March 22, 2009
Posted: 601 GMT
Kurds in Turkey and Iraq celebrate Nowruz, the Kurdish New Year, on March 21. Nowruz, which means 'new day' in Kurdish and Persian marks the first day of Spring.
The Nowruz ceremonies are influenced by the rites and traditions of Iran's Zoroastrians.
Istanbul, Turkey: A Kurdish man performs the Nowruz tradition of 'jumping over the fire' during a gathering to celebrate the New Year. PHOTO BULENT KILIC/AFP/Getty Images
Diyarbakir, southeast Turkey. PHOTO MUSTAFA OZER/AFP/Getty Images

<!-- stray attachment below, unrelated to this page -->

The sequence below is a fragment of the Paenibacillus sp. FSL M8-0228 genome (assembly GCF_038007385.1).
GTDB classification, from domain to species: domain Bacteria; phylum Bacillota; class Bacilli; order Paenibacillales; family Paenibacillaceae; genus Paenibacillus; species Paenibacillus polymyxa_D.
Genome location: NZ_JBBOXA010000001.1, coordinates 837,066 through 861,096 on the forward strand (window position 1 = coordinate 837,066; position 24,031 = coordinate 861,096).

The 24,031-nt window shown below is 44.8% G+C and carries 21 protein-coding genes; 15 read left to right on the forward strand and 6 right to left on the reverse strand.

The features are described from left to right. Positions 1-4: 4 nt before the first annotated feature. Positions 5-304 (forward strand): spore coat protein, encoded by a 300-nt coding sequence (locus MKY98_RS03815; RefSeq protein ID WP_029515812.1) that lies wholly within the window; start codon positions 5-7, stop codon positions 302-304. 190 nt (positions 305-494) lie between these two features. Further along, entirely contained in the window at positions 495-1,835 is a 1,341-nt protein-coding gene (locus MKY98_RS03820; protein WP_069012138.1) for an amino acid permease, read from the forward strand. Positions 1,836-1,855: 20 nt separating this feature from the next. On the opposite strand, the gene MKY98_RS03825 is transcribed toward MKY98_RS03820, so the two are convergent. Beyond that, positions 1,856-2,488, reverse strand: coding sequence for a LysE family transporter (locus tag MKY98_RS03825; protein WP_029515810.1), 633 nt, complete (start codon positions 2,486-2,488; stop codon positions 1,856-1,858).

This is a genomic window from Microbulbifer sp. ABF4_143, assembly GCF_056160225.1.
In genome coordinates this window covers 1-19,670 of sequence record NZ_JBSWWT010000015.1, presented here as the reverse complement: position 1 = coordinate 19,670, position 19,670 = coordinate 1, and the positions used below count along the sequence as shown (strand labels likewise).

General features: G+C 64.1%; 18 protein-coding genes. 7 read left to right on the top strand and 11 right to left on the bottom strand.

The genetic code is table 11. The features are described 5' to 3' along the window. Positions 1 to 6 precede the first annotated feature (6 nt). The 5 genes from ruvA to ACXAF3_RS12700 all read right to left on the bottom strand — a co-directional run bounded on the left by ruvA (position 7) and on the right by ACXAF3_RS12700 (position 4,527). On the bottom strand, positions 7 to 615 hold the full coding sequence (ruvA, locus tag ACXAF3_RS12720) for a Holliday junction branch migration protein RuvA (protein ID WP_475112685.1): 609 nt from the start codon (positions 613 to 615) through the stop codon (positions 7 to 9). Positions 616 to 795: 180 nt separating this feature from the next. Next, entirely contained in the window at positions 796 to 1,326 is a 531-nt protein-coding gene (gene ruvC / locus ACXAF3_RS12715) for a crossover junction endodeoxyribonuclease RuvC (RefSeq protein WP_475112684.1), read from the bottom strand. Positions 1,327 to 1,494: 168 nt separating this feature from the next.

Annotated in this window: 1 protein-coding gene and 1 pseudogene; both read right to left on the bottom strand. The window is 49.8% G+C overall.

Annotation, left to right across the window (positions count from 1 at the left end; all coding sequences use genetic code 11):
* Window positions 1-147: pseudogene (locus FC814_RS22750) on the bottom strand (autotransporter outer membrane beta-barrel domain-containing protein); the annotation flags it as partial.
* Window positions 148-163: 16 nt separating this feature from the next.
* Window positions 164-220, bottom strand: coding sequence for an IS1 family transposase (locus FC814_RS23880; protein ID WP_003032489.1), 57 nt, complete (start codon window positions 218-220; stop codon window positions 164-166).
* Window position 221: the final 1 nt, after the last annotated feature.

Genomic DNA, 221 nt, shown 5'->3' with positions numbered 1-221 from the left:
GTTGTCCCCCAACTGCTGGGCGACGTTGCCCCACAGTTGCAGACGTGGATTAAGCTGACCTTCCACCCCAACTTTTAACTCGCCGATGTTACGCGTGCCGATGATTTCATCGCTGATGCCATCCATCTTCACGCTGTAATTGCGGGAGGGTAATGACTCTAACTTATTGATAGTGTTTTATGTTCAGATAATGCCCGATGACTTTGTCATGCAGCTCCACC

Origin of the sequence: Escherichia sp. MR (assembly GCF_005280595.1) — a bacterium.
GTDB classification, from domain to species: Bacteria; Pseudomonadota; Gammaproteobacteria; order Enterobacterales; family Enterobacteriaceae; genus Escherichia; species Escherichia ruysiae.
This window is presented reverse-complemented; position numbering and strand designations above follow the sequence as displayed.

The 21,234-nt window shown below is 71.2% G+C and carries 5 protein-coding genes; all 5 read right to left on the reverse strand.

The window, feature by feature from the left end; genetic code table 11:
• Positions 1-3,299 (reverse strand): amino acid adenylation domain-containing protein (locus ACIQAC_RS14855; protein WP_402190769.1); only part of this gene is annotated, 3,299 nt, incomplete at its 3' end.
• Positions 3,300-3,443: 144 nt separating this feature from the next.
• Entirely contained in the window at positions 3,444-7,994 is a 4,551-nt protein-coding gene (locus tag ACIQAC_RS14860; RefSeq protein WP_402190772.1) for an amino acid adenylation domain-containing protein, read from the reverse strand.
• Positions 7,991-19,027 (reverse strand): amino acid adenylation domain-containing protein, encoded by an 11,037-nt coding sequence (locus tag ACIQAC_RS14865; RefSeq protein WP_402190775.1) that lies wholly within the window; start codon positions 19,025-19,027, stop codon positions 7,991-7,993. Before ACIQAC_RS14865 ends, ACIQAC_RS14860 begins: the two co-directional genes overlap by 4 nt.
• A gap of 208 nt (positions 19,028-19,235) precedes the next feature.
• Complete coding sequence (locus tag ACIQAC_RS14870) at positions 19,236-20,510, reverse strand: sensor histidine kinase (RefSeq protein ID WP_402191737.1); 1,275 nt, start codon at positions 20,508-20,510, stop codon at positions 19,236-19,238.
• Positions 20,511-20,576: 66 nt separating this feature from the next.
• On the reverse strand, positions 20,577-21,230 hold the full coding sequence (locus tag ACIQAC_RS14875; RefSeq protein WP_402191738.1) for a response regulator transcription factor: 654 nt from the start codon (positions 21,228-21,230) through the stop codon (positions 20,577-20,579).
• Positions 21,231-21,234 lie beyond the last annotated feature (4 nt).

Baghdad: Iraqis celebrate with a boat ride in the Tigris river off Baghdad's al-Zawraa public park. PHOTO KHALIL AL-MURSHIDI/AFP/Getty Images
The holiday is also celebrated in Iran, Afghanistan, Azerbaijan, Albania, Bahrain, Armenia, Georgia, Turkmenistan, Tajikistan, Uzbekistan, Kyrgyzstan and Kazakhstan, as well as among various other Iranian and Turkic peoples in Iraqi Kurdistan, Syria, Lebanon, Pakistan, India, northwestern China, the Caucasus, the Crimea, and the Balkans.
Iraqi Kurds have celebrated the start of of 2079 in the Kurdish solar calendar by lighting a chain of torches up a mountain in northern Iraq.
Filed under: Iraq Kurds Pictures Turkey
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